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Inventory Management for the Small Business

Have you ever missed out on a sale because you were out of stock of a certain product? Perhaps more than one sale? As a small retailer, it is important to maintain a designated level of inventory so that you can keep your customer base satisfied. If a customer is not able to find the product they are looking for at your store, they will not only take their business to another store, but they will remember the negative experience they had at your store the next time they go shopping.

For small retailers to effectively manage their inventory, it is important to adopt an inventory management system. If implemented correctly, inventory management systems will allow businesses to efficiently manage their supply of merchandise and increase their bottom line. The two main inventory management systems are perpetual and periodic. Perpetual inventory systems use programs to automatically update an inventory database each time a product is received or sold, while periodic inventory systems use a physical count of inventory at designated intervals to maintain an accurate record of the inventory on-hand.

Periodic Inventory Management

For smaller retailers, perhaps offering only a few products, it may be possible to keep track of inventory manually by using a spreadsheet. For larger retailers that wish to use a periodic inventory management, an inventory control system is the right choice. Inventory control establishes controls over inventory on order and inventory in stock; it saves businesses money by limiting the quantity of products for sale, eliminating the need to purchase a larger warehouse to store items or hiring security personnel to protect the items stored in the warehouse. Visual control gives the retail manager the capability to look over the existing inventory and make the decision as to whether additional inventory is necessary or not. Ticker control allows the retail manager to count a small segment of the inventory from day to day; this ensures that every inventory segment is counted on a regular basis for a predetermined number of days. Click sheet control gives a retail manager the ability to record when an inventory item is used. This information determines when the item should be reordered. Retail managers use stub control to retain part of the price ticket after an item has been sold; this ticket stub is used to maintain a sales record of each inventory item.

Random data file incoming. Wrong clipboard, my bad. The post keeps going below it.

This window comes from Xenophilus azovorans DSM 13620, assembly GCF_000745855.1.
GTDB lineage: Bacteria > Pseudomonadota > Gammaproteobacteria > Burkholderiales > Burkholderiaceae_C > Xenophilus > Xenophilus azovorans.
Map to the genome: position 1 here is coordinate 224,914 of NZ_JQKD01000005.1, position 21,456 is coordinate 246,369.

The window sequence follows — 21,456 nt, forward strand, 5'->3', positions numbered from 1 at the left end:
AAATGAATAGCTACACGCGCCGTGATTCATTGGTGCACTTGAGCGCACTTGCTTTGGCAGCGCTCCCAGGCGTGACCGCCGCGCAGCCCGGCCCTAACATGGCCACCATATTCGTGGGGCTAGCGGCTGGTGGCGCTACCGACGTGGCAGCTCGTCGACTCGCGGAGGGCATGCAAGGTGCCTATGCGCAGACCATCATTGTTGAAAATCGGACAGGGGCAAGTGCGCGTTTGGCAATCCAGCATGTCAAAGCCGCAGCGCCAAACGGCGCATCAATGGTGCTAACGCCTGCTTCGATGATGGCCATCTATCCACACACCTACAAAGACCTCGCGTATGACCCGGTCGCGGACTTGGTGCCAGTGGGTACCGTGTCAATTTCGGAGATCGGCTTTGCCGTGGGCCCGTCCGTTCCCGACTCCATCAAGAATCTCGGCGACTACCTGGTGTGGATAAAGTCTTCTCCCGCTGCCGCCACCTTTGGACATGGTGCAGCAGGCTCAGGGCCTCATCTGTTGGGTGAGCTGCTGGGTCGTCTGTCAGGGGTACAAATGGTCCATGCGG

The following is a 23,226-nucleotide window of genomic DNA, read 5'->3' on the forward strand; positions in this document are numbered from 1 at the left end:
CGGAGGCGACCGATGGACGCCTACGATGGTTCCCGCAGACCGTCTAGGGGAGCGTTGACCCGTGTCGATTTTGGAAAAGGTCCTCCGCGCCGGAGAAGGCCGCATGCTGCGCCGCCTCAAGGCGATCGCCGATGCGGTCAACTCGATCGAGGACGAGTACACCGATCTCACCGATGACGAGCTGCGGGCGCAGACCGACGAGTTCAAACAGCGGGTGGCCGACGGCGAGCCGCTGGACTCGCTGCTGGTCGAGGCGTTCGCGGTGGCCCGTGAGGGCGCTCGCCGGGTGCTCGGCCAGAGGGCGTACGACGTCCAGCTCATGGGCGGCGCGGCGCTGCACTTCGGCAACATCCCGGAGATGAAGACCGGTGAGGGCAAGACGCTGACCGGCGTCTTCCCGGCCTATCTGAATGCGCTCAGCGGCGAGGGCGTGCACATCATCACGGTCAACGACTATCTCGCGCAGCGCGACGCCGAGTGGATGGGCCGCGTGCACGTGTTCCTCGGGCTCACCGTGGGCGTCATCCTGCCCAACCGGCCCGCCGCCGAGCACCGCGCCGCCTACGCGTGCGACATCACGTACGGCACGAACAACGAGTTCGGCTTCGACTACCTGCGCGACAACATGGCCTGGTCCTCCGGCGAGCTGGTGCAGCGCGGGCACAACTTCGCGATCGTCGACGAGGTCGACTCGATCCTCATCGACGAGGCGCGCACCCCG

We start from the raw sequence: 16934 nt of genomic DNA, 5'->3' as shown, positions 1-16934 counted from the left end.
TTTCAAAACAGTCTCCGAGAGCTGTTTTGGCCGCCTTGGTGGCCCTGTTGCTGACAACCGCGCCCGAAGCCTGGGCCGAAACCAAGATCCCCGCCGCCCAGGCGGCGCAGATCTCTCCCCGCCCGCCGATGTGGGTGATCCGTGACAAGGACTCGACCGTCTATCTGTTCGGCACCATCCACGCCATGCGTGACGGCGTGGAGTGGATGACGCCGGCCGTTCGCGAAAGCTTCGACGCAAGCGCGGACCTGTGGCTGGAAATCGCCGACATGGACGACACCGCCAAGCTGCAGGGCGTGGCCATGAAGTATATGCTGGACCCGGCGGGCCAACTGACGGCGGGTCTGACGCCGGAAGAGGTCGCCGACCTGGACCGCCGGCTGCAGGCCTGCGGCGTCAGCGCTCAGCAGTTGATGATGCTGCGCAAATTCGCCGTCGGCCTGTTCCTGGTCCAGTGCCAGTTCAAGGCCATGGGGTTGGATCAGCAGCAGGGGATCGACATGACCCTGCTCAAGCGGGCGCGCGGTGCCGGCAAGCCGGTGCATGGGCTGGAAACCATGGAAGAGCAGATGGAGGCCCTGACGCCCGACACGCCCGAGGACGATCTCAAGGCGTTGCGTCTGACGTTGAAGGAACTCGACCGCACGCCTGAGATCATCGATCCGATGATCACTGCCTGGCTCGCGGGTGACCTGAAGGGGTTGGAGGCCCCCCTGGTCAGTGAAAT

Perpetual Inventory Management

For retailers that want to take their inventory management system to the next level, a perpetual inventory management system makes the most sense. Although the cost of these systems are higher, once implemented, they require less time to maintain and have a smaller margin of error than periodic inventory management systems. Inventory management systems that depend upon barcode technology achieve increased accuracy and are able to manage inventories more efficiently. Radio frequency identification (RFID) uses two types of technology to manage the movement of inventory: active and passive RFID technology. Active RFID technology uses fixed tag readers to record the movement of an item into an inventory management program. Passive RFID technology tracks the movement of inventory through handheld readers.

Computer systems provide technological and advanced ways of controlling inventory systems. Point-of-sale terminals transmit information about the sale or use of each item to the manager. The retail manager will review this information and use it to manage and control inventory. Off-line point-of-sale terminals convey sales information to the supplier's computer. The supplier will use this information to ship additional items to the buyer or inventory manager.

Through the implementation of an inventory management system, small retailers will not only experience short-term gains such as more accurate reporting of inventory and timelier ordering, but long-term gains including increased customer retention that will have a positive impact on the business for years to come.


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quotation mark Start small enough so as to get a feel for the market (any market) – that is, buy small amount of product to see how it will sell before actually investing in product. Always research the market first and try to get a feel for the consumers and what their buying habits are (and selling policies). – Laurie A.